James Madison Papers

To James Madison from William Bingham, 25 April 1789

From William Bingham

Philada April 25 1789.

Dr sir,

I will make no Apology to you for the small Portion of Time that the Perusal of this letter may claim from more valuable Avocations.

By Letters I have received from Europe, I am induced to think that Strong Impressions on the public Mind, will be made by the first legislative Acts of Congress, which will display in Some Measure, the Character of our new Government.

I am afraid we Shall be compelled to perform what to other Nations, whose characters are well established, might be deemed Works of Supererogation, in order to regain the Credit we have lost.

I wish Some Mode could be adopted to express the sentiments of Congress on Some of the capital Points of legislative Attention, as well as on those political Virtues, which dignify, adorn & aggrandize a Nation.

They would be translated & published in all the Languages of Europe, & would be very instrumental in increasing our freinds & detaching our Enemies.

I remember well, (when in Europe,) that General Washington’s Circular Letter became the common Topic of Conversation, & the most favorable Opinions were formed of the growing Importance of a Country, where Such Sentiments of good Government prevailed.1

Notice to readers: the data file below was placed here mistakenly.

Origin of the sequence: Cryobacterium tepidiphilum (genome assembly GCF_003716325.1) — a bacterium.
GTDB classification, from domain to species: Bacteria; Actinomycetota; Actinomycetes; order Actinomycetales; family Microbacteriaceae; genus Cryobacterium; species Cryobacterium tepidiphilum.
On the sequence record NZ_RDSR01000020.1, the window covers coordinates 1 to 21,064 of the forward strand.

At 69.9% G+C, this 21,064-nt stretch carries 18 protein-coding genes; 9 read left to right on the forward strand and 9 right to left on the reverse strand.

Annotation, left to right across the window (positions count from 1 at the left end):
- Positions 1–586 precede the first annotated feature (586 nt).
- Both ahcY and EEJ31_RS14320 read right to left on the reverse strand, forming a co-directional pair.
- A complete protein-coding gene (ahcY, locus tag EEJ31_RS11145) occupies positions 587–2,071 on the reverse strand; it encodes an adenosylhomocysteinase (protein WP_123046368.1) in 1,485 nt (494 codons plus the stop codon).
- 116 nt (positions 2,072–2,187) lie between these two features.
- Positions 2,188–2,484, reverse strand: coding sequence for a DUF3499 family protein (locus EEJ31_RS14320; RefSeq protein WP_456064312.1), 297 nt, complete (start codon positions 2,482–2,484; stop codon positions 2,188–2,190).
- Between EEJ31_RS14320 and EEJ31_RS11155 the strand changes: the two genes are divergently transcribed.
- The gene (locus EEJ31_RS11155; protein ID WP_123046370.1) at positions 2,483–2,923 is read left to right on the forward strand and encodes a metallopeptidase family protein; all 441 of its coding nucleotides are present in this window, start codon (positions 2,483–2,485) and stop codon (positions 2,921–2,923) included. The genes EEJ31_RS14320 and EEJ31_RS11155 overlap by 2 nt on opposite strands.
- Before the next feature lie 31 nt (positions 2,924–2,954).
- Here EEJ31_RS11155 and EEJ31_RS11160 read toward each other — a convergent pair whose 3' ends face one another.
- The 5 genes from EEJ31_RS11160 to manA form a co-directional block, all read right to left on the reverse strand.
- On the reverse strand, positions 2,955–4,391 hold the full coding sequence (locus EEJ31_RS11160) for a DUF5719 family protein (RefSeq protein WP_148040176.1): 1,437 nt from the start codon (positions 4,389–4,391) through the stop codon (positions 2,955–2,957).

I think the Arrival of the President would furnish an opportunity, in a congratulatory Address, of announcing the Views of Congress to adhere to Such Principles, as can alone do honor to the Councils of a Country. Such a Measure would not be novel. Various Instances occur in the History of England, of a display of Such Sentiments in King’s Speeches from the Throne, & the Replies of Parliament thereto. They have an excellent Tendency in giving Confidence to the People in the Administration of their Affairs, & inspire Foreigners with Respect & Reverence for the Government. I am with much Regard & Esteem Dr Sir Your obed hble st

Wm Bingham


1Washington’s letter to the state executives, 8–21 June 1783 (Fitzpatrick, Writings of Washington description begins John C. Fitzpatrick, ed., The Writings of George Washington, from the Original Sources, 1745–1799 (39 vols.; Washington, 1931–44). description ends , XXVI, 483–96).

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